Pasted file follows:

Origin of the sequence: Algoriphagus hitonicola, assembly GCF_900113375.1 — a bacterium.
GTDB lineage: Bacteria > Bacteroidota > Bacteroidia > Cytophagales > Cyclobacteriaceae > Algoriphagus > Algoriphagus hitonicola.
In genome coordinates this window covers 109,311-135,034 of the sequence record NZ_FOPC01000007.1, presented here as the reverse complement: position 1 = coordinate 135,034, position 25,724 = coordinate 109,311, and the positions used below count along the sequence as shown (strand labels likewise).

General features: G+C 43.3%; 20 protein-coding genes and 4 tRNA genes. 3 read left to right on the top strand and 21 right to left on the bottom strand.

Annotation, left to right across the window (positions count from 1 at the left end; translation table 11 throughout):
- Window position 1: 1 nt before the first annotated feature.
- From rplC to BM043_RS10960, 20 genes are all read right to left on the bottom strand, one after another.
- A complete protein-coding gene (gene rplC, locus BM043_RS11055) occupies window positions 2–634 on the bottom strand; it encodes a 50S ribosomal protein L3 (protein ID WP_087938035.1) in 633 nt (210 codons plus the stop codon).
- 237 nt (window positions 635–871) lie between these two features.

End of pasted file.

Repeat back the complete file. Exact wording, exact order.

Origin of the sequence: Algoriphagus hitonicola, assembly GCF_900113375.1 — a bacterium.
GTDB lineage: Bacteria > Bacteroidota > Bacteroidia > Cytophagales > Cyclobacteriaceae > Algoriphagus > Algoriphagus hitonicola.
In genome coordinates this window covers 109,311-135,034 of the sequence record NZ_FOPC01000007.1, presented here as the reverse complement: position 1 = coordinate 135,034, position 25,724 = coordinate 109,311, and the positions used below count along the sequence as shown (strand labels likewise).

General features: G+C 43.3%; 20 protein-coding genes and 4 tRNA genes. 3 read left to right on the top strand and 21 right to left on the bottom strand.

Annotation, left to right across the window (positions count from 1 at the left end; translation table 11 throughout):
- Window position 1: 1 nt before the first annotated feature.
- From rplC to BM043_RS10960, 20 genes are all read right to left on the bottom strand, one after another.
- A complete protein-coding gene (gene rplC, locus BM043_RS11055) occupies window positions 2–634 on the bottom strand; it encodes a 50S ribosomal protein L3 (protein ID WP_087938035.1) in 633 nt (210 codons plus the stop codon).
- 237 nt (window positions 635–871) lie between these two features.